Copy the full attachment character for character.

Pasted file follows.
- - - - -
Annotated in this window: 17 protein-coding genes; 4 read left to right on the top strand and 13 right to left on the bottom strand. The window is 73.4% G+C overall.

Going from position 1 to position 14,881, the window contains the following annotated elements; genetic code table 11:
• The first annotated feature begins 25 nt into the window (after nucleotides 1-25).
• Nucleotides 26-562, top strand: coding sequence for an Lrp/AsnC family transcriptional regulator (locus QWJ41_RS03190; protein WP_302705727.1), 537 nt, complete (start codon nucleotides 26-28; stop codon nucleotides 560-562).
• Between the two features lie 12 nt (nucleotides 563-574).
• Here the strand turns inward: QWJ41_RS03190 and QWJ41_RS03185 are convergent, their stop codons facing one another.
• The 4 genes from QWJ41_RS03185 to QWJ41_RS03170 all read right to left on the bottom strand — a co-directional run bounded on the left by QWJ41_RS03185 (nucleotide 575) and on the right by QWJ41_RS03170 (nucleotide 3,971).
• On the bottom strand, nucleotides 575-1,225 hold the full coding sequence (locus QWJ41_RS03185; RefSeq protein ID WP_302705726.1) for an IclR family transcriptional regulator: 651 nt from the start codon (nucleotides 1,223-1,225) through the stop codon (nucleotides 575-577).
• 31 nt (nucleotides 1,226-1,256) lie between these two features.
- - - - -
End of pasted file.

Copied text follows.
Annotated in this window: 17 protein-coding genes; 4 read left to right on the top strand and 13 right to left on the bottom strand. The window is 73.4% G+C overall.

Going from position 1 to position 14,881, the window contains the following annotated elements; genetic code table 11:
• The first annotated feature begins 25 nt into the window (after nucleotides 1-25).
• Nucleotides 26-562, top strand: coding sequence for an Lrp/AsnC family transcriptional regulator (locus QWJ41_RS03190; protein WP_302705727.1), 537 nt, complete (start codon nucleotides 26-28; stop codon nucleotides 560-562).
• Between the two features lie 12 nt (nucleotides 563-574).
• Here the strand turns inward: QWJ41_RS03190 and QWJ41_RS03185 are convergent, their stop codons facing one another.
• The 4 genes from QWJ41_RS03185 to QWJ41_RS03170 all read right to left on the bottom strand — a co-directional run bounded on the left by QWJ41_RS03185 (nucleotide 575) and on the right by QWJ41_RS03170 (nucleotide 3,971).
• On the bottom strand, nucleotides 575-1,225 hold the full coding sequence (locus QWJ41_RS03185; RefSeq protein ID WP_302705726.1) for an IclR family transcriptional regulator: 651 nt from the start codon (nucleotides 1,223-1,225) through the stop codon (nucleotides 575-577).
• 31 nt (nucleotides 1,226-1,256) lie between these two features.